City and county officials have initiated negotiations to help people in rural areas get more water meters, while also preventing suburban sprawl.
Representatives from each governing body met Thursday in hopes of reaching some sort of consensus. Neither body had a quorum and did not meet in public.
People building homes in rural areas have faced a shortage of water meters, forcing them to dig wells or wait on long lists. Rural Water District No. 4 recently announced it could not add any more names to its waiting list. The district is out of meters.
"The city would ease restrictions on water meters in the unincorporated area if we would consider a (larger) primary urban growth area in exchange," said Douglas County Commissioner Jim Chappell. "Understand that this is just one county commissioner and two city commissioners, but I think it's a plan that everyone can support."
The full city commission would have to consider a provision to ease rural water meter caps, and the county commission would have to mull revoking the five-acre exemption for a larger area surrounding Lawrence, he said.
"We're not completed yet by any means," city commissioner Bob Moody said.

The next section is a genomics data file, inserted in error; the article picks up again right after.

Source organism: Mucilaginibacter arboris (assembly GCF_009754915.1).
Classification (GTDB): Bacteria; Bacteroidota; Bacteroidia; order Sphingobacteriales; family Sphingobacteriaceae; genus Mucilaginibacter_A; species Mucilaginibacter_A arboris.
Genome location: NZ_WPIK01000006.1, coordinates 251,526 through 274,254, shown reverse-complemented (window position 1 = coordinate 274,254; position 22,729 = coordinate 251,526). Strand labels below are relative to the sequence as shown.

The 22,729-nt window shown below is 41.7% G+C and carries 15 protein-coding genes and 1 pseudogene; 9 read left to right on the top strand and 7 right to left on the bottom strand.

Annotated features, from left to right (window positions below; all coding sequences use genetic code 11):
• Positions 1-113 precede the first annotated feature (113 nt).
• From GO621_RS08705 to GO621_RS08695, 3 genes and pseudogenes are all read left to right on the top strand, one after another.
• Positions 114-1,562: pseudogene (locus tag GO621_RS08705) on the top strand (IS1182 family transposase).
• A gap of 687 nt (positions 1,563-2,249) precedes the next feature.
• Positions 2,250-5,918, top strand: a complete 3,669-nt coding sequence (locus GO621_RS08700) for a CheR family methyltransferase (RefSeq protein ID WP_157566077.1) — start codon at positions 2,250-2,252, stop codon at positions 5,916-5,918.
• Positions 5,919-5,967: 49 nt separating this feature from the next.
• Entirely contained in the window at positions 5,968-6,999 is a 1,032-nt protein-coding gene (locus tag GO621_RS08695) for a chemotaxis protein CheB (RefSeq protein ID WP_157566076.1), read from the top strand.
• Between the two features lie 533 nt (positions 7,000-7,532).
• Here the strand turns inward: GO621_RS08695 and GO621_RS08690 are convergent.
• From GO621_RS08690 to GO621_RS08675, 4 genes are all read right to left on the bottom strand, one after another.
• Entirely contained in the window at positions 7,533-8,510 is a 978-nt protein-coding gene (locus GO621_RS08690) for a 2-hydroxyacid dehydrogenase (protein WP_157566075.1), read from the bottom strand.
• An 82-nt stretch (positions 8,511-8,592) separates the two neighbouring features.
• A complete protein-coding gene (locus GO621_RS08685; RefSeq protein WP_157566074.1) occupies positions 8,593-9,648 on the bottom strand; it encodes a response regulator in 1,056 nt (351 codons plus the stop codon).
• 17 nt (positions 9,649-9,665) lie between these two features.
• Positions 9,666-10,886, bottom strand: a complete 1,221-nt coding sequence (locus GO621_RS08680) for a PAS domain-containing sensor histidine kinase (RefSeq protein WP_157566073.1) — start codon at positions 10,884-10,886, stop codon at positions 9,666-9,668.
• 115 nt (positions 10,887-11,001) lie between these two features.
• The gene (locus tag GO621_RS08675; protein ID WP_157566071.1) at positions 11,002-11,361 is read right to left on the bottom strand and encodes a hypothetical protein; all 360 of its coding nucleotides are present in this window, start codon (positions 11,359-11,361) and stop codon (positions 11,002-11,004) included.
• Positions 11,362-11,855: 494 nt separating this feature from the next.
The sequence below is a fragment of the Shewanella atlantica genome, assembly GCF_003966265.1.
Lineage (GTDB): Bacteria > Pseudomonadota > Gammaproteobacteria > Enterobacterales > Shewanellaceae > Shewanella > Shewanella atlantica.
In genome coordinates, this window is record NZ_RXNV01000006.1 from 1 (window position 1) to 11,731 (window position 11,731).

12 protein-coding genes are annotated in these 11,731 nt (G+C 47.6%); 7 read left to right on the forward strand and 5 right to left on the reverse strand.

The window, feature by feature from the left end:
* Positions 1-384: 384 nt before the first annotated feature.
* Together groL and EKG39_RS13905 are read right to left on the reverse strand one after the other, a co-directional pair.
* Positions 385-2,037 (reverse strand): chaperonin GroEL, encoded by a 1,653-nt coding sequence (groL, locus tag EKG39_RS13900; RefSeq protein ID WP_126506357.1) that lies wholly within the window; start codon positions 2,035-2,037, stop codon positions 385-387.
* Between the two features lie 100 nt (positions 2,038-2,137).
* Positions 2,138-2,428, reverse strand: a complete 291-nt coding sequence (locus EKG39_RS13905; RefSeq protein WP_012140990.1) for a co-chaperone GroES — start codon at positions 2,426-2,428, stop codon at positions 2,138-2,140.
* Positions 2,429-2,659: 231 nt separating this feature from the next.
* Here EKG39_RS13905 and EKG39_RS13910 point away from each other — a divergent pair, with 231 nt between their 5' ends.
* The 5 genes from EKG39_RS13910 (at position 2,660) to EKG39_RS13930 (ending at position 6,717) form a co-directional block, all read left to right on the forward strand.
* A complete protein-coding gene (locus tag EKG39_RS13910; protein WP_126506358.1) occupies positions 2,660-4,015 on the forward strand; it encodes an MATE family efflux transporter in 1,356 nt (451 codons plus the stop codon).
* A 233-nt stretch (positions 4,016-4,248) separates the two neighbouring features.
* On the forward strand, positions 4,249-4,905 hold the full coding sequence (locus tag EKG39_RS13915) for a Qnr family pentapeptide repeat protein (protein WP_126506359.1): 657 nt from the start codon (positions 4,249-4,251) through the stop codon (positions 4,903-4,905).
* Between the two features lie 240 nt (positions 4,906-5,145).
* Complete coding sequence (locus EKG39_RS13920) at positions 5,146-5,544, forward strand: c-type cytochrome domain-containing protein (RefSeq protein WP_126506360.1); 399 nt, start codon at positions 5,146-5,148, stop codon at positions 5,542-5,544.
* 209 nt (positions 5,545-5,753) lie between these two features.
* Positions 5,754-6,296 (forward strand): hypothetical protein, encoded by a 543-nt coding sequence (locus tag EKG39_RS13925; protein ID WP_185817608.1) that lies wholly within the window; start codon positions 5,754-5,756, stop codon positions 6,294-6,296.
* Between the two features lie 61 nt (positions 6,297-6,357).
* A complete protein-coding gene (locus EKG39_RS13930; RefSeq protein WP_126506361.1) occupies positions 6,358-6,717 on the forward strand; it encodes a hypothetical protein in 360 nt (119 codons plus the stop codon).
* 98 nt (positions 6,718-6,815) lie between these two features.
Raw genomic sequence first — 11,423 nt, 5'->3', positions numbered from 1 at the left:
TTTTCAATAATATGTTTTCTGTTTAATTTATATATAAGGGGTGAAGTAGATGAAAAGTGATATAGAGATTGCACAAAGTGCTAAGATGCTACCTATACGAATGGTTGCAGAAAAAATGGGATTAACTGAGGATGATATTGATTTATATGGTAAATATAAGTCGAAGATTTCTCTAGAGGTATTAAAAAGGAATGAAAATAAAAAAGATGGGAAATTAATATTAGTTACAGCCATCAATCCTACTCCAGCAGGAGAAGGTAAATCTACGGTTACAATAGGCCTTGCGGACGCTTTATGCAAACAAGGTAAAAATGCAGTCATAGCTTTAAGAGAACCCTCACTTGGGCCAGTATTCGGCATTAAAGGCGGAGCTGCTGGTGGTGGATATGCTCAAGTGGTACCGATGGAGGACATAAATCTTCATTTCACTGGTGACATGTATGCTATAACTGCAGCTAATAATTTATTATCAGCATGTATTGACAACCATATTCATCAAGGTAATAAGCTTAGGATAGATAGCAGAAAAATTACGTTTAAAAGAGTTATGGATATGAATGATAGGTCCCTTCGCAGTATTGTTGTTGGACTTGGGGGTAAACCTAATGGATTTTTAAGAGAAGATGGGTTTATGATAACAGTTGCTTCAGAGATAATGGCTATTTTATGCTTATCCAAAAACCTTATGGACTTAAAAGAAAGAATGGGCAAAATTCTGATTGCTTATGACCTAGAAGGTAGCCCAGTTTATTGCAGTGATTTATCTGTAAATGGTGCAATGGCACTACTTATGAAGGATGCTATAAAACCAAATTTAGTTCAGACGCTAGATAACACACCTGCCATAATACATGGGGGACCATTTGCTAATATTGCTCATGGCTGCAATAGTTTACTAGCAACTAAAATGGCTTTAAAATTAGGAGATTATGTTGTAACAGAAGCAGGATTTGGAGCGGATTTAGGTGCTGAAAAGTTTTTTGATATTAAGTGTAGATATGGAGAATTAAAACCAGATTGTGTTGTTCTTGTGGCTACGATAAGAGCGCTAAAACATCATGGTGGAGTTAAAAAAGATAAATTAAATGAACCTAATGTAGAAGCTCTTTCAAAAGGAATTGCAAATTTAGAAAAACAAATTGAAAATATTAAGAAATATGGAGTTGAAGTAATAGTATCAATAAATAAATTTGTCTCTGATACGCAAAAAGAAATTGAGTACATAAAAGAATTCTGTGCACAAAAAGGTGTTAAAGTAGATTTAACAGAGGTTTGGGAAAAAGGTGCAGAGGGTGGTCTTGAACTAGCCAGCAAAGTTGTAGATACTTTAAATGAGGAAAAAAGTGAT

Chappell said the city still wants a growth restriction on water meters, but might be willing to enlarge the current 1-percent-a-year growth restriction.
In exchange, the county would have to enlarge the planning area in which Lawrence is likely to let out its hems in coming years. That area would be declared a primary urban growth area, and people building there would have to submit plats for any size property.
Most area in the county has a five-acre exemption, allowing people to build on lots five acres or larger without being subject to an array of planning guidelines. The proposal would eliminate that exemption within the primary urban growth area.
Forcing people to plat in the area would cost taxpayers less, officials argue, because right of ways and easements would already be available to the city upon annexation.